New York

Michael Goldberg

Sonnabend Gallery

It is a simple grammar of form, in the work of Michael Goldberg, that allows for its complex statement, and it is the necessity of material and process that allows for its strong freedom.

Goldberg works with bare stretched canvas on the floor—a simple method but with complex results, for, directly, the disposition of the work is problematic. We are unsure whether we look down upon a surface of forms, like a table, or at a (more conventional) vertical image of figure and ground. It seems to be both a collagelike abstraction and a landscape or architectural image.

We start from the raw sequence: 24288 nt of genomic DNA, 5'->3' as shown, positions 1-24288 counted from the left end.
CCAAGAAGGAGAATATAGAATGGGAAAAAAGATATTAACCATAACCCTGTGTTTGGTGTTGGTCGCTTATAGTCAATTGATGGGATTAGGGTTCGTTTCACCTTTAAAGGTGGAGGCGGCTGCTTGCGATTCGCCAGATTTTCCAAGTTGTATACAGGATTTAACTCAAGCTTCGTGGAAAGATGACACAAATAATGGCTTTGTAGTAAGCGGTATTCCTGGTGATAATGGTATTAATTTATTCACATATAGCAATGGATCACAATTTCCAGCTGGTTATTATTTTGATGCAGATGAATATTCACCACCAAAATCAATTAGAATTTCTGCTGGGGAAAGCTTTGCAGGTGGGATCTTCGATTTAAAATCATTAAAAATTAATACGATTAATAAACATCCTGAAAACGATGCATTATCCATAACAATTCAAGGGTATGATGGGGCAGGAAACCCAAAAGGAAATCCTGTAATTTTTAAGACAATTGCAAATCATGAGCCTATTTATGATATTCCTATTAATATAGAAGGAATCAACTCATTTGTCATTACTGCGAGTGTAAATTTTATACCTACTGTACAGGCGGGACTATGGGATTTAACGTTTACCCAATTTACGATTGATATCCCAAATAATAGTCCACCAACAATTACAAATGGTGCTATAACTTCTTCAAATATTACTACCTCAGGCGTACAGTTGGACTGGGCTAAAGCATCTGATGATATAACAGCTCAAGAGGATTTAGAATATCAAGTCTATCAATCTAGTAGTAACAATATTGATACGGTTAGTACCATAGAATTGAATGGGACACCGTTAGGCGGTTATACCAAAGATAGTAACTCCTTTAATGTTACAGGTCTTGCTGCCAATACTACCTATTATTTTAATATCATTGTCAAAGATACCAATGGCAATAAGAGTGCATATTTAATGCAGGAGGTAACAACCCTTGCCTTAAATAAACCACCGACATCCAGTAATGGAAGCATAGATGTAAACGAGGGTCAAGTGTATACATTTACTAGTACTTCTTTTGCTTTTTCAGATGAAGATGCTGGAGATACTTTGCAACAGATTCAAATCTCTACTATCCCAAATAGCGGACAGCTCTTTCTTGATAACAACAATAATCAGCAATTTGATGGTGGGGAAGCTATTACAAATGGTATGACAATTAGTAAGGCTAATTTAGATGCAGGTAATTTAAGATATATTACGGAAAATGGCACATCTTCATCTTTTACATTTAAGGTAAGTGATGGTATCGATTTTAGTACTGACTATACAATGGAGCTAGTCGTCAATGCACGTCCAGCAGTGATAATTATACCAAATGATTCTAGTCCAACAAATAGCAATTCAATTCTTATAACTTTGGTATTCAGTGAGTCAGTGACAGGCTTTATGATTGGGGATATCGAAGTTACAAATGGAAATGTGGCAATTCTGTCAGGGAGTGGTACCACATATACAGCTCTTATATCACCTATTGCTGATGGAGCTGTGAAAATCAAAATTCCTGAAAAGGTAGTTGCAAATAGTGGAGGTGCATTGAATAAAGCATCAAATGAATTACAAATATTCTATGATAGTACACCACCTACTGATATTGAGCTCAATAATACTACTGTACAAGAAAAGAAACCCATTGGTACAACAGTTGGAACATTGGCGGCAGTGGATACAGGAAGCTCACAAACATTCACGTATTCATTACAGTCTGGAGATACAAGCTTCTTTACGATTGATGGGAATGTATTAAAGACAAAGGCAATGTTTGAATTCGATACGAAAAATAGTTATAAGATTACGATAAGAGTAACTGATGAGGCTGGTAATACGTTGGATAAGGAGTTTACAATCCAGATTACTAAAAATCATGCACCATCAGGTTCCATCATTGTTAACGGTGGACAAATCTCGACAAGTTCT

Goldberg masks out areas of canvas with torn tape, then primes and paints them. The thickness of the paint varies, even within the same area of color. Drawing with tape seems, by now, basic, but, again, the results are complex. Here a line may be a physical edge of masses of paint, and there an immaterial zone of bled color. Moreover,

to keep reading

Artforum print subscribers have full access to this article. Please sign in below.

Not registered for Register here.

SUBSCRIBE NOW and save up to 65% off the newsstand price for full online access to this issue and our archive.

Order the PRINT EDITION of the April 1979 issue for $17 or the ONLINE EDITION for $5.99.

* This rate applies to U.S. domestic subscriptions.